Propagation does not necessarily mean seeking converts by force of arms, by the sword, or by coercion. But why should obstacles stand in the way if by exposition, illustration and persuasion you could convey your own religious faith to others? I do not see any harm in it. And I do feel that this would be the very essence of our fundamental right, the right to profess and practise any particular religion. Therefore this right should not be taken away, in my opinion. If in this country the different religious faiths would go on expounding their religious tenets and doctrines, then probably a good deal of misconception prevailing in the minds of people about different religions would be removed, and probably a stage would be reached when by mutual understanding we could avoid in future all manner of conflicts that arise in the name of religion. From that point of view I am convinced that the word “propagate” should be there and should not be deleted.
L Krishnaswami Bharathi: Let me also, in this connection, remind the House that the matter was thoroughly discussed at all stages in the Minorities Committee, and they came to the conclusion that this great Christian community which is willing and ready to assimilate itself with the general community, which does not want reservation or other special privileges should be allowed to propagate its religion along with other religious communities in India.
K Santhanam: Sir, some discussion has taken place on the word “propagate.” After all, propagation is merely freedom of expression. I would like to point out that the word“convert”is not there. Mass conversion was a part of the activities of the Christian Missionaries in this country and great objection has been taken by the people to that. Those who drafted this Constitution have taken care to see that no unlimited right of conversion has been given. People have freedom of conscience and, if any man is converted voluntarily owing to freedom of conscience, then well and good. No restrictions can be placed against it. But if any attempt is made by one religious community or another to have mass conversions through undue influence either by money or by pressure or by other means, the state has every right to regulate such activity.
Therefore I submit to you that this article, as it is, is not so much an article ensuring freedom, but toleration—toleration for all, irrespective of the religious practice or profession. And this toleration is subject to public order, morality and health. Therefore this article has been very carefully drafted and the exceptions and qualifications are as important asthe right it confers. Therefore I think the article as it stands is entitled to our wholehearted support.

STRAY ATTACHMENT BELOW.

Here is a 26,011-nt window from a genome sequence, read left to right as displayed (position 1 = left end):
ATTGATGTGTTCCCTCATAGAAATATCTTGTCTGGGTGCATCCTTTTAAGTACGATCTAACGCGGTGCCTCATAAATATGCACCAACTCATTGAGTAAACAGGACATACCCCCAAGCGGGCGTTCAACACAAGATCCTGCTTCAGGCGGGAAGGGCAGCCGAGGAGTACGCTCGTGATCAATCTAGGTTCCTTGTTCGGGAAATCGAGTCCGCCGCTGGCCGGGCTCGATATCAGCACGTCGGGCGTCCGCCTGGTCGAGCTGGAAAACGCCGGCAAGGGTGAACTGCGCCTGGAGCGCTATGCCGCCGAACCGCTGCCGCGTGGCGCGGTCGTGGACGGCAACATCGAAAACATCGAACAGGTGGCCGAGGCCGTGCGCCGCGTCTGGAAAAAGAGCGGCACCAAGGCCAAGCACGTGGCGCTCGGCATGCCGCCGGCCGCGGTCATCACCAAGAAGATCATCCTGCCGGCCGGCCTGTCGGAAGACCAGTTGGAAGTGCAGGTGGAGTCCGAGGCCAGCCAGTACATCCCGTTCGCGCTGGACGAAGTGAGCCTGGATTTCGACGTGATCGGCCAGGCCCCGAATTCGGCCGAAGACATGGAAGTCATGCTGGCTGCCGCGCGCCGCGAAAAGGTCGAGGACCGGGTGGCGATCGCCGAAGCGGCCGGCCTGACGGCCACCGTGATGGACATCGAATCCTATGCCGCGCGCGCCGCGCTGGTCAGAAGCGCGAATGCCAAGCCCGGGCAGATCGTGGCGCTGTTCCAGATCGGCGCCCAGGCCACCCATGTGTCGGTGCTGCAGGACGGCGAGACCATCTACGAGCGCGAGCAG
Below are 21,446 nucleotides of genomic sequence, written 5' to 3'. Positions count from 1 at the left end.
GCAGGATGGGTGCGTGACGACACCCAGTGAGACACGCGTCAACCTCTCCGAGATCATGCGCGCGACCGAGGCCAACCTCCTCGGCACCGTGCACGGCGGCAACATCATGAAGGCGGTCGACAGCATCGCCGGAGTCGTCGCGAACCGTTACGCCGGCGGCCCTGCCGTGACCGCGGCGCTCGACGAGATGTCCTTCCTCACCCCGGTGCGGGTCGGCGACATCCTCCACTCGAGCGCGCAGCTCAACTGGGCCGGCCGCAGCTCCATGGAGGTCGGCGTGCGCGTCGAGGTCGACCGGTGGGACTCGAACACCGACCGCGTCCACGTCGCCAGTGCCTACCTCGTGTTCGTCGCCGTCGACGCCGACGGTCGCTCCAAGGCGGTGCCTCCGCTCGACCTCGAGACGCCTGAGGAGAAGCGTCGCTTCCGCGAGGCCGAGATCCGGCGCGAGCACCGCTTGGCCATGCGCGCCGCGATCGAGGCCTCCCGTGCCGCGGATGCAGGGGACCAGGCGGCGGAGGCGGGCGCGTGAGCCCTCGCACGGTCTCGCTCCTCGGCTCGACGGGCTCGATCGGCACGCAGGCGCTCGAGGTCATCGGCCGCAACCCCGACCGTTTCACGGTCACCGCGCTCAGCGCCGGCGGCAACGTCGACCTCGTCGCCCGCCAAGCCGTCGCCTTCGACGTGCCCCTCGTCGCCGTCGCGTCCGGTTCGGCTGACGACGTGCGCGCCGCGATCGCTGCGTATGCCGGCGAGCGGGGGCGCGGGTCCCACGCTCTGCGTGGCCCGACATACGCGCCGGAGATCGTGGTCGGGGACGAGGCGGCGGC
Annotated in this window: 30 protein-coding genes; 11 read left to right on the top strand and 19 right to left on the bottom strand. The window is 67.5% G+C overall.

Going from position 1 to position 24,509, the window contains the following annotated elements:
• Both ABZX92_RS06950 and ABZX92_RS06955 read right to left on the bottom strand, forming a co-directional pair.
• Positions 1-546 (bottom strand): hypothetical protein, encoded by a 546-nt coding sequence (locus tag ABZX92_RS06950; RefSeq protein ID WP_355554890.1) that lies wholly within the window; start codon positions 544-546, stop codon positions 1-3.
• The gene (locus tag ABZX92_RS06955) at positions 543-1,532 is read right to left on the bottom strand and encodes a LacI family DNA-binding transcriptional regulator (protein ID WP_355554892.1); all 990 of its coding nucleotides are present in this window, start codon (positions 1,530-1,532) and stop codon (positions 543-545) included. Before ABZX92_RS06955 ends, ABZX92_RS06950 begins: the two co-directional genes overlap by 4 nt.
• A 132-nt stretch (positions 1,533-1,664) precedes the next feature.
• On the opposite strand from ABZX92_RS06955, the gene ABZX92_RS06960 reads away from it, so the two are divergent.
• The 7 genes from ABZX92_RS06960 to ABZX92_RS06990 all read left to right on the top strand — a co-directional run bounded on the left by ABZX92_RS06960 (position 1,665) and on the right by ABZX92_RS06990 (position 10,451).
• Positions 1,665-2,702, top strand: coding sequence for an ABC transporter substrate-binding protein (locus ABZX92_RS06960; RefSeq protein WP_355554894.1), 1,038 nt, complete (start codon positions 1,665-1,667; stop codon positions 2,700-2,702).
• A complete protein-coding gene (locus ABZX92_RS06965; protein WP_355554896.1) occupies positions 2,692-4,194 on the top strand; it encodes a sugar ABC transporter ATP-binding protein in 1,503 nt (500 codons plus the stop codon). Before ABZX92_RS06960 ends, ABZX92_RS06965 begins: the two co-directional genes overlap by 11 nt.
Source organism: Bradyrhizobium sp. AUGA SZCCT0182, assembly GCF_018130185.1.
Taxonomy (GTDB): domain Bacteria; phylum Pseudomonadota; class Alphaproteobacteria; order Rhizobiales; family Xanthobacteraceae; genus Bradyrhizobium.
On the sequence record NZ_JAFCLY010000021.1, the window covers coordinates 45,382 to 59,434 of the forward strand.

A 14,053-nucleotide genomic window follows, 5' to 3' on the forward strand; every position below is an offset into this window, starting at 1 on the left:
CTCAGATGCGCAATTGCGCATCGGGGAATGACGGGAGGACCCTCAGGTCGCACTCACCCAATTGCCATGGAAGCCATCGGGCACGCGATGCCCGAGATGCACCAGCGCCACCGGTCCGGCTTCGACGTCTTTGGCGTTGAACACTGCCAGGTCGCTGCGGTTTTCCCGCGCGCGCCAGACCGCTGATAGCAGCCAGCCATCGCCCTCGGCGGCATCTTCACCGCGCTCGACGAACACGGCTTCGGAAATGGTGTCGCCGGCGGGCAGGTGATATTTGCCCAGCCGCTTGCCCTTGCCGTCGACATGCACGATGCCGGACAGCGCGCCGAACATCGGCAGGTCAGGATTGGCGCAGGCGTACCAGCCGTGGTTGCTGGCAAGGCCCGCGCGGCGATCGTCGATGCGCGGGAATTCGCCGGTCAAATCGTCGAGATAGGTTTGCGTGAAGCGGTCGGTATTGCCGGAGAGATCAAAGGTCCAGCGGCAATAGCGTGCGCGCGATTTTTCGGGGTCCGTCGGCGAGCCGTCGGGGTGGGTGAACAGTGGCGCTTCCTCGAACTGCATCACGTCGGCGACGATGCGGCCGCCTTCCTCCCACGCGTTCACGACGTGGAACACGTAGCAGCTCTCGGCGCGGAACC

TT Krishnamachari: Sir, objection has been taken to the inclusion of the word “propagate” along with the words “profess and practice” in the matter of religion. Sir, it does not mean that this right to propagate one’s religion is given to any particular community or to people who follow any particular religion. It is perfectly open to the Hindus and the Arya Samajists to carry on their Suddhi propaganda as it is open to the Christians, the Muslims, the Jains and the Bhuddists and to every other religionist, so long as he does it subject to public order, morality and the other conditions that have to be observed in any civilised government. So, it is not a question of taking away anybody’s rights. It is a question of conferring these rights on all the citizens and seeing that these rights are exercised in a manner which will not upset the economy of the country, which will not create disorder and which will not create undue conflict in the minds of the people. …
Sir, I know as a person who has studied for about 14 years in Christian institutions that no attempt had been made to convert me from my own faith and to practise Christianity. I am very well aware of the influences that Christianity has brought to bear upon our own ideals and our own outlook, and I am not prepared to say here that they should be prevented from propagating their religion. I would ask the house to look at the facts so far as the history of this type of conversion is concerned. It depends upon the way in which certain religionists and certain communities treat their less fortunate brethren.
The fact that many people in this country have embraced Christianity is due partly to the status that it gave to them. Why should we forget that particular fact? An untouchable who became a Christian became an equal in every matter along with the high-caste Hindu, and if we remove the need to obtain that particular advantage that he might probably get—it is undoubtedly a very important advantage, apart from the fact that he has faith in the religion itself—well, the incentive for anybody to become a Christian will not probably exist.
This is part of “The Argumentative Indians,” The Caravan’s series of excerpts from the Constituent Assembly Debates that reflect on subjects relevant to public discourse in the present day.